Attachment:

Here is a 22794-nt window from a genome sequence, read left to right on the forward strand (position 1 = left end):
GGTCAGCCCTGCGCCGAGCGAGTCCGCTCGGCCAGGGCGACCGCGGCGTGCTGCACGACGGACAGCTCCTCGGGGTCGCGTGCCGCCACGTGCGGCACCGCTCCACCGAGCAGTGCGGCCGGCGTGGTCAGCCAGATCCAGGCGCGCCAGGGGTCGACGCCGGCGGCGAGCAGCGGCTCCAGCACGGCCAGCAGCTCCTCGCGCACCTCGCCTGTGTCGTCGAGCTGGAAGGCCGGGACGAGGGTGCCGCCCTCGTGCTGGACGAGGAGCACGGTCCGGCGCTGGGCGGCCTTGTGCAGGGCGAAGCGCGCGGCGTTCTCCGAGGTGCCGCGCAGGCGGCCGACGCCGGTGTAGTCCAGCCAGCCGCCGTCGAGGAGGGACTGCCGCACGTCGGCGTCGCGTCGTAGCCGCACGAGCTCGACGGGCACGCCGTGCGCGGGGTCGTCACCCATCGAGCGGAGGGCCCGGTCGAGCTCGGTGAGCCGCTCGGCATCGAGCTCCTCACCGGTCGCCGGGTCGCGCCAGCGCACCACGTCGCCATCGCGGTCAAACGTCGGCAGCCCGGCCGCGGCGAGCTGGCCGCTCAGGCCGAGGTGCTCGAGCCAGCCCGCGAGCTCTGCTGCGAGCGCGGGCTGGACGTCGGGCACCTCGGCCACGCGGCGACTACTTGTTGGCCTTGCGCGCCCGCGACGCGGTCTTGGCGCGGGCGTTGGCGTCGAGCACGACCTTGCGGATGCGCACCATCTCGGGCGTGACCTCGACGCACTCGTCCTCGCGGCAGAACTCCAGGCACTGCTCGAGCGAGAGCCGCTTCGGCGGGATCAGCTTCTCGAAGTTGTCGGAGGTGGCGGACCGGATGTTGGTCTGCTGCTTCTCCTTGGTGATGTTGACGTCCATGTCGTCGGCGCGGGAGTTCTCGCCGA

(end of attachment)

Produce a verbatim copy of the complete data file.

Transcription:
Here is a 22794-nt window from a genome sequence, read left to right on the forward strand (position 1 = left end):
GGTCAGCCCTGCGCCGAGCGAGTCCGCTCGGCCAGGGCGACCGCGGCGTGCTGCACGACGGACAGCTCCTCGGGGTCGCGTGCCGCCACGTGCGGCACCGCTCCACCGAGCAGTGCGGCCGGCGTGGTCAGCCAGATCCAGGCGCGCCAGGGGTCGACGCCGGCGGCGAGCAGCGGCTCCAGCACGGCCAGCAGCTCCTCGCGCACCTCGCCTGTGTCGTCGAGCTGGAAGGCCGGGACGAGGGTGCCGCCCTCGTGCTGGACGAGGAGCACGGTCCGGCGCTGGGCGGCCTTGTGCAGGGCGAAGCGCGCGGCGTTCTCCGAGGTGCCGCGCAGGCGGCCGACGCCGGTGTAGTCCAGCCAGCCGCCGTCGAGGAGGGACTGCCGCACGTCGGCGTCGCGTCGTAGCCGCACGAGCTCGACGGGCACGCCGTGCGCGGGGTCGTCACCCATCGAGCGGAGGGCCCGGTCGAGCTCGGTGAGCCGCTCGGCATCGAGCTCCTCACCGGTCGCCGGGTCGCGCCAGCGCACCACGTCGCCATCGCGGTCAAACGTCGGCAGCCCGGCCGCGGCGAGCTGGCCGCTCAGGCCGAGGTGCTCGAGCCAGCCCGCGAGCTCTGCTGCGAGCGCGGGCTGGACGTCGGGCACCTCGGCCACGCGGCGACTACTTGTTGGCCTTGCGCGCCCGCGACGCGGTCTTGGCGCGGGCGTTGGCGTCGAGCACGACCTTGCGGATGCGCACCATCTCGGGCGTGACCTCGACGCACTCGTCCTCGCGGCAGAACTCCAGGCACTGCTCGAGCGAGAGCCGCTTCGGCGGGATCAGCTTCTCGAAGTTGTCGGAGGTGGCGGACCGGATGTTGGTCTGCTGCTTCTCCTTGGTGATGTTGACGTCCATGTCGTCGGCGCGGGAGTTCTCGCCGA